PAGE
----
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THURSDAY, October 06, 2022
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Most pro-democracy students being punished for their beliefs, NGO says

Most pro-democracy students being punished for their beliefs, NGO says

FRIDAY, December 18, 2020

Protection International (PI), a non-profit organisation dedicated to the protection of human-rights defenders, found that 87.9 per cent of students fighting for democracy have faced some form of intimidation, especially from their teachers.

Some students and members of their family have even faced threats from officials.

On Thursday, PI and members of the student-led pro-democracy movement, held an event titled “Who should be protected by the government when the youth decide to protect their rights?” at the Foreign Correspondents’ Club of Thailand in Bangkok.

At the event, PI member Pranom Somwong said most students who tried to fight for their political rights had been threatened in some way or the other – facing mental abuse from teachers in school or being followed home by police officers.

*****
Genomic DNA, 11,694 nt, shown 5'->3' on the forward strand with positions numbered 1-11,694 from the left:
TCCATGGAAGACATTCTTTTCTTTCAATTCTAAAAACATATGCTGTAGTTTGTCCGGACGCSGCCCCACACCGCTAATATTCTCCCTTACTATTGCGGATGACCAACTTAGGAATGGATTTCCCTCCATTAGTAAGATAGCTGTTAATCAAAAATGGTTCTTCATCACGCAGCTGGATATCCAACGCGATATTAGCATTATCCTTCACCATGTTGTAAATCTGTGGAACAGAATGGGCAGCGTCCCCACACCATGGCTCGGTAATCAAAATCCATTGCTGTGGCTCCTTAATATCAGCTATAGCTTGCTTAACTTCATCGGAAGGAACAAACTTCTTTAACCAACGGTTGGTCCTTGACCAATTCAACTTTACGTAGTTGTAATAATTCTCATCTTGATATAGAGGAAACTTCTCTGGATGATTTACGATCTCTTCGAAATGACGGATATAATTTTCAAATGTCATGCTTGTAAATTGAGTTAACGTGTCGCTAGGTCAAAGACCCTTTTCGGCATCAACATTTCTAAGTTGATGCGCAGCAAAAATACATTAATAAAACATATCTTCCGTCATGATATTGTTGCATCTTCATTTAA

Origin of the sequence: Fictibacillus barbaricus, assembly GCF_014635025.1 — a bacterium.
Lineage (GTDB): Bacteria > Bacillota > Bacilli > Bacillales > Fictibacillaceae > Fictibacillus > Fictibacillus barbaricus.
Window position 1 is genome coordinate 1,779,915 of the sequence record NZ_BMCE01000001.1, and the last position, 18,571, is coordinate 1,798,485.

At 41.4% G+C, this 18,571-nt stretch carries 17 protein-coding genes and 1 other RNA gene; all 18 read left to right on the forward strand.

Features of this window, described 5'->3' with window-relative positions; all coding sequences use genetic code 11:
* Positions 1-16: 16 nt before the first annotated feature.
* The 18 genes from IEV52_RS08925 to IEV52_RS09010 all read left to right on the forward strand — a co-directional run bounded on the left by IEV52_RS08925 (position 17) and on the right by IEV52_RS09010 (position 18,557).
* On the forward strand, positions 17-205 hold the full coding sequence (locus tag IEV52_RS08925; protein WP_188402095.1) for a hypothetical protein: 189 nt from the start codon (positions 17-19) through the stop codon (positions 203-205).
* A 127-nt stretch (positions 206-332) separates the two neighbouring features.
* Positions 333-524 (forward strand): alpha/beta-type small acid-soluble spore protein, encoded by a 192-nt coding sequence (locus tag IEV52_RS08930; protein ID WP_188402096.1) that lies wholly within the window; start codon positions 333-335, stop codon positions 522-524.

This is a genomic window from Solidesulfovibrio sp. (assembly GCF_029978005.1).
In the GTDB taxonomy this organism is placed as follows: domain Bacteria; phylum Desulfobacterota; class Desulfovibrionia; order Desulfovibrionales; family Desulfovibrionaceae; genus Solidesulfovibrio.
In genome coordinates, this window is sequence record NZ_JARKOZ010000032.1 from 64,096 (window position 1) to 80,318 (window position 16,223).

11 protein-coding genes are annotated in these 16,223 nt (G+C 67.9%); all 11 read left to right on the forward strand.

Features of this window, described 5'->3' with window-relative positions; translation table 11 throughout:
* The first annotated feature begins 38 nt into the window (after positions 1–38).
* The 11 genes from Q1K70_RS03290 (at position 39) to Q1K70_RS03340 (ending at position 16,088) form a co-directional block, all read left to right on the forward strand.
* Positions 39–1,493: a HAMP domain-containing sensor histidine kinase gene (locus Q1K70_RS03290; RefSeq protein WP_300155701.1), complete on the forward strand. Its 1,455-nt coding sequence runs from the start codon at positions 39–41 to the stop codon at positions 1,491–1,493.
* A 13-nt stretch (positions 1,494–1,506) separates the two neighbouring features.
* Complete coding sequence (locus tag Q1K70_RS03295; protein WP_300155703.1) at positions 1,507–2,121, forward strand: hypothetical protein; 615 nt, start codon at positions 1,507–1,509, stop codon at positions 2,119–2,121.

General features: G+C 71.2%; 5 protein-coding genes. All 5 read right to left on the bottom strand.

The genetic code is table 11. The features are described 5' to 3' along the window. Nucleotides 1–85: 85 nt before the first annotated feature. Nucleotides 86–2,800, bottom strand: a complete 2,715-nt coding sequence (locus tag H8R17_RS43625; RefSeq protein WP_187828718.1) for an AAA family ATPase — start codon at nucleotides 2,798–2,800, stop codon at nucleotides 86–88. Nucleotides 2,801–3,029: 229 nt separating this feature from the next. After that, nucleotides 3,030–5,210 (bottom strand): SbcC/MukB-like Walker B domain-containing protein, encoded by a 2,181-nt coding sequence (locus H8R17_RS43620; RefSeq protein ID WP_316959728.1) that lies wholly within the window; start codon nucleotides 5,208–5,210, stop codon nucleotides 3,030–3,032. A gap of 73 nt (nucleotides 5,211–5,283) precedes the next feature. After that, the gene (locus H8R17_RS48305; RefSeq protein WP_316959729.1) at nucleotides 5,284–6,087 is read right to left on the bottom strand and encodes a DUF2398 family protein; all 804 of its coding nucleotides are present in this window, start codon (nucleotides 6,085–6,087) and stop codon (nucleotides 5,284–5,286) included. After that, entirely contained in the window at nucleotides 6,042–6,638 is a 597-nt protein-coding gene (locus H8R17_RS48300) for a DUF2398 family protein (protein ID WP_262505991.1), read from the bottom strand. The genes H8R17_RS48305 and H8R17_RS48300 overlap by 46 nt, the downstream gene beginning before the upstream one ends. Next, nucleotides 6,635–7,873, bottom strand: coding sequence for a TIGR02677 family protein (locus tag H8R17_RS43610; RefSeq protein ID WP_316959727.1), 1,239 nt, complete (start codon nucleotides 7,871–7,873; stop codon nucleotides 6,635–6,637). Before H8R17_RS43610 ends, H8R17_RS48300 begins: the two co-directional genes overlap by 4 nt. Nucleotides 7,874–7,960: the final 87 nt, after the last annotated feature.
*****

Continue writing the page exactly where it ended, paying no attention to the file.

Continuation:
She also said that at least five youngsters, below the age of 18, have been charged for violating the emergency decree and sedition, while at least one 18-year-old faces lese majeste charges.

Pranom also pointed out that Thailand has been a signatory to the United Nations Convention on the Rights of the Child for 28 years now. “Yet, what are the Thai government and UNICEF doing to fulfil their duties in protecting children from intimidation?” she asked.

Kunthida Rungruengkiat from the Progressive Movement said students’ rights began being violated in school and by officials as soon as they decided to fight for their rights and present their political views. In some cases, strangers were seen taking their photographs in school, which should be the safest place.

Kunthida said the government should take Thailand’s Child Protection Act seriously, adding that organising political activities is not illegal. It is a right ensured by the Constitution, she added.

She also reminded schools that the Education Ministry has written to them, saying students have the right to express themselves freely.

Laponpat Wangpaisit from the Bad Student group said that more than 1,000 intimidation cases have been reported by students over the past five or six months.

He said these cases are a reflection of the government’s inefficiency in addressing problems, adding that the authorities have, so far, not responded to any of the demands made by the Bad Student group.